The more things change, the more they stay the same. Many are hailing the Paris agreement on climate change as the most progressive global accord on emission control so far, just as the Kyoto Protocol was once hailed. But, chances are, it could deliver little—just like the Kyoto Protocol did. The Paris accord banks almost entirely on the intended nationally-determined contributions (INDCs) of nations to keep the rise in average global temperature by 2100 within 2oC, possibly even 1.5oC, from the pre-industrial world temperature. While it urges countries to set tougher emission-curb targets in 2020—and keep revising them every 5 years—it doesn’t make these actions mandatory nor does it retain a provision for enforcing stricter cuts. Various studies estimate that even with INDCs submitted so far fully met, the rise in global temperature is likely to touch or slightly exceed 3oC by the turn of the century.
It was clear from the 2009 Copenhagen climate summit that developed nations—particularly the US—would only agree to any concerted action on climate change if the yoke of “historical responsibility” put on them by the Kyoto Protocol was lifted. That would mean current emission levels would be the basis for apportioning responsibility to nations in the fight against global warming. Thus, developing nations, such as India and China, would have to struggle more to lift their vulnerable out of poverty as their current level of emissions put them on a par with developed nations. Thus, the unspoken agenda for the Paris negotiations was set long before the talks actually began—the developed world would need to be freed of its fair share of responsibility to act if, in return, it were to merely “consider” greater action against climate change. Even though the text of the agreement speaks of “common but differentiated” responsibilities, the developed nations have succeeded in shirking their historical responsibility by getting the accord to entirely junk the carbon budget agenda—dividing the remaining carbon space on the basis of historical emissions and current capacities—espoused by developing nations. Given the accord doesn’t place any responsibility on the developed world to assist adoption of low-emission technology by poor and developing nations, by easing transfer of intellectual property, the latter will be seriously limited in their bid control emissions, unless they focus on developing their own technologies—that will both involve considerable capital and eat into the time left to act.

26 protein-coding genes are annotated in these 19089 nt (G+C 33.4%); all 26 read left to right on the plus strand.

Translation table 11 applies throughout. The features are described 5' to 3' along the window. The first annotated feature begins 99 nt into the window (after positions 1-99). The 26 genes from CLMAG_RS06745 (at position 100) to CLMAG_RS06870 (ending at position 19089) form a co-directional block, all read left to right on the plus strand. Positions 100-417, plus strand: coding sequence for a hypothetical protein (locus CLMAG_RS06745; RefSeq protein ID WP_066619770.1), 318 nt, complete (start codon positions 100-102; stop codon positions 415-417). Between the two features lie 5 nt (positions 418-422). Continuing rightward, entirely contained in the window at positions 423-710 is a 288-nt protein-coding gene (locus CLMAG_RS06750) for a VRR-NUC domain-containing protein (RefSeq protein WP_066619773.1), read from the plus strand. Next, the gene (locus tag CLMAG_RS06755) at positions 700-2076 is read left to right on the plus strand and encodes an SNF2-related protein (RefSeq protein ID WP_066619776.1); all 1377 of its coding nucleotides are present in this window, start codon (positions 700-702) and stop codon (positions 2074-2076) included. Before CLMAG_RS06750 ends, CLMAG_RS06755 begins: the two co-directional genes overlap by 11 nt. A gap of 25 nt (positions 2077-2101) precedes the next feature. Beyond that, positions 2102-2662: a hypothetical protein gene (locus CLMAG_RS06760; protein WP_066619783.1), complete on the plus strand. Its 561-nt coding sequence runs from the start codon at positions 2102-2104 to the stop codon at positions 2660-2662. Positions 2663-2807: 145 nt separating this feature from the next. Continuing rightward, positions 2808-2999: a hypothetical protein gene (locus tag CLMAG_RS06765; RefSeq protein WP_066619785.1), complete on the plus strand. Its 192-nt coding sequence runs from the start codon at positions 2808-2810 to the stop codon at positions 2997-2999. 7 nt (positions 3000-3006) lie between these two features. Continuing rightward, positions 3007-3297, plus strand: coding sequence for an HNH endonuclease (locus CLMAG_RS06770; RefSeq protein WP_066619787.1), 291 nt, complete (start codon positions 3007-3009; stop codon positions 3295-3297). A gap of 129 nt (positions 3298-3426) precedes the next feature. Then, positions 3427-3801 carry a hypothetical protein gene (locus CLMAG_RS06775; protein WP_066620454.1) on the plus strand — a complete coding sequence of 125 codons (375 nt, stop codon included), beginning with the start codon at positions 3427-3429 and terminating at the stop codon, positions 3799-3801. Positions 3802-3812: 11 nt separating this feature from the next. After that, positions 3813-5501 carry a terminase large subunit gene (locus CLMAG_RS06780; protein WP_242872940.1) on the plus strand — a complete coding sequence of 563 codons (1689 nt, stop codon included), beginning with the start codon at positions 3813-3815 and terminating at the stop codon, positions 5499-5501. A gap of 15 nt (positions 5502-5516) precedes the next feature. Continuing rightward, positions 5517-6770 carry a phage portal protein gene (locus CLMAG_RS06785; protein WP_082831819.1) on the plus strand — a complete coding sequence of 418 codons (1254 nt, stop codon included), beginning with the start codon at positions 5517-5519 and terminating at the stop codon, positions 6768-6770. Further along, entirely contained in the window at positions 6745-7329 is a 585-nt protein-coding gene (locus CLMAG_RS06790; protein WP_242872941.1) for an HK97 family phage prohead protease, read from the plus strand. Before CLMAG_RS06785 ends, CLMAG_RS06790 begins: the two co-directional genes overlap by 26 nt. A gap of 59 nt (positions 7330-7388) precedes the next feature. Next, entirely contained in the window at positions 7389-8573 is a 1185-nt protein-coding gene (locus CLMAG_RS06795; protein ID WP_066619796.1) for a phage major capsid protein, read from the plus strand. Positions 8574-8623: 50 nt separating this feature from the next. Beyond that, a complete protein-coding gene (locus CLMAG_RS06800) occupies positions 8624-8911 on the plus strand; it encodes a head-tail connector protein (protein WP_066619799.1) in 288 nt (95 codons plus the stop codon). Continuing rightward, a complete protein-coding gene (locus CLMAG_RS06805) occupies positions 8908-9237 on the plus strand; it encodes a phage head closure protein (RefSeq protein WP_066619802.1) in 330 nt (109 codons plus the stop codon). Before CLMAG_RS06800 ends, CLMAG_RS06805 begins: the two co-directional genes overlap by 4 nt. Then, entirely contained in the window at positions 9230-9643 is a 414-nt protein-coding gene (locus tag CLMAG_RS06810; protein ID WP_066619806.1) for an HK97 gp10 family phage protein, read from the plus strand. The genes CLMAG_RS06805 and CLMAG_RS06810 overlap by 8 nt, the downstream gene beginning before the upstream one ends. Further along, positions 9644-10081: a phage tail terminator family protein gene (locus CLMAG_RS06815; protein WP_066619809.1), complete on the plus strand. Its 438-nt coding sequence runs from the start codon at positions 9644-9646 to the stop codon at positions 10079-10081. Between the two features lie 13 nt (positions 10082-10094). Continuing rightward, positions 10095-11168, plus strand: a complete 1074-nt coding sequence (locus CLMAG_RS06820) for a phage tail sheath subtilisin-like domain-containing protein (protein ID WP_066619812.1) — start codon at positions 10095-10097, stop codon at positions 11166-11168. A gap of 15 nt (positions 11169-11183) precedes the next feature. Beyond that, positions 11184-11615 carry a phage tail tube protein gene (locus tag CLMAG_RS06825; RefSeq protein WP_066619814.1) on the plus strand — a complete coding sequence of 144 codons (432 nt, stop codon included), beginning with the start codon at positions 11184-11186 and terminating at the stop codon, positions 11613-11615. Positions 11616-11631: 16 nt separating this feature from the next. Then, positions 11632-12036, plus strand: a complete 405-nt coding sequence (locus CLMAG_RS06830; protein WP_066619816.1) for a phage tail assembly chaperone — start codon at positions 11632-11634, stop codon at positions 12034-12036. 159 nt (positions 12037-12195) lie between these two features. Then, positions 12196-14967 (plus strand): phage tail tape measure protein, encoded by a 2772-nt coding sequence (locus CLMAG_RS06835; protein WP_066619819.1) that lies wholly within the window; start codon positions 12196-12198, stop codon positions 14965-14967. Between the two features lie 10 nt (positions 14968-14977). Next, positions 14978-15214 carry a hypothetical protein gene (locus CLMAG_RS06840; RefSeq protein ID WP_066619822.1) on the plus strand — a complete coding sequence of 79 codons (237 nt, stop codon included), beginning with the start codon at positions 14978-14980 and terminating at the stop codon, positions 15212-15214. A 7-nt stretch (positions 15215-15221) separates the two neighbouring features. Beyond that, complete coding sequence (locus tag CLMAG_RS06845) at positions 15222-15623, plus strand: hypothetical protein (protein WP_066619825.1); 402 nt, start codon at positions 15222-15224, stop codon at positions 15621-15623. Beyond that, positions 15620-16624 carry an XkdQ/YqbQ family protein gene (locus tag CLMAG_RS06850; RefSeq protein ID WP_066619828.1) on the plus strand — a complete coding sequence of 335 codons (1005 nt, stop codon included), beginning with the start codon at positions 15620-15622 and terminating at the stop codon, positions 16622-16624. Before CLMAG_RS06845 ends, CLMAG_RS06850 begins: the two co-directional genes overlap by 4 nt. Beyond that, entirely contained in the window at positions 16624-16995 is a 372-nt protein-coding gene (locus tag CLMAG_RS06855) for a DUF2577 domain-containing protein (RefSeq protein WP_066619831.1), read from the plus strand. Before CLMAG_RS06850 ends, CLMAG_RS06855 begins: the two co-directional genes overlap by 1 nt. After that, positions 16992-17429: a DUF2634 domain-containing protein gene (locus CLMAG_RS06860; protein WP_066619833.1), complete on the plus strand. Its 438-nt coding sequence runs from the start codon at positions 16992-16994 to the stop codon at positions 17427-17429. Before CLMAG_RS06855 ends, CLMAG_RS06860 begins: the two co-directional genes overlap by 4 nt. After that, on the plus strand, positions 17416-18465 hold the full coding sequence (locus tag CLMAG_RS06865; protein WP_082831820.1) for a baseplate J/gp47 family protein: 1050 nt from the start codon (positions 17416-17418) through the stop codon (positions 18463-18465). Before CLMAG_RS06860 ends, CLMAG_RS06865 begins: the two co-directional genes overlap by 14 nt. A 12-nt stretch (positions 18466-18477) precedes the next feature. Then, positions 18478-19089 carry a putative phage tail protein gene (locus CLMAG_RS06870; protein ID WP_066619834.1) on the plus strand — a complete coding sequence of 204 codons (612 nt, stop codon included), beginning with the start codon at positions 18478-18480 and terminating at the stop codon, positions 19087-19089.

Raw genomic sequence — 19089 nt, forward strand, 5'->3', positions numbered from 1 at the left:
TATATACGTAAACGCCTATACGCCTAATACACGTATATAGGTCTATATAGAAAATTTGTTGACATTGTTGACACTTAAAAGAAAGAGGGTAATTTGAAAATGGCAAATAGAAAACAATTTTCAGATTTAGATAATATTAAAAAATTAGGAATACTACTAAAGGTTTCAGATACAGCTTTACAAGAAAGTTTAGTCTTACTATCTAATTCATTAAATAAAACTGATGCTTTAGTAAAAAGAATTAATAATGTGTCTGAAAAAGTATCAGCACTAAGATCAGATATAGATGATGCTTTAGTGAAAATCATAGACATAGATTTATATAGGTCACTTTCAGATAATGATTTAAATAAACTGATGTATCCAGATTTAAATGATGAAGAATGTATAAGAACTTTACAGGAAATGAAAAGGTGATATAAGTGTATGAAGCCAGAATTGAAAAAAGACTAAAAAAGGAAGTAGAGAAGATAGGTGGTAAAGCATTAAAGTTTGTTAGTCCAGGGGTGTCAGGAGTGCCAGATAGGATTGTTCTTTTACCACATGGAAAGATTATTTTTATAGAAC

There is some hope, though. The transparency clause in the agreement, mandatory for developed nations and optional for others, institutes periodic review of progress on the INDCs. But, with no punitive action prescribed for lapses, it amounts to only a “name and shame” policy. Also, as far as the financial burden of climate change action is concerned, while the accord reiterates the $100-billion-a-year commitment for developed nations towards funding climate change action in poor and developing nations, it doesn’t make this legally-binding. India alone, for instance, has said it will need $2.5 trillion to meet its INDC by 2030. A loss-and-damage provision for nations affected by climate change phenomenon has been included, but it holds up only as far as intent as there is no clear prescription for carrying out this provision. So, the non-binding agreement that the world now has on climate change action would seem revolutionary only as far as promises to act are concerned. The future depends on whether the rich meet, and exceed, their INDCs and future diplomacy has to work on getting more financial and technological help for the developing and poor nations. Plus ça change.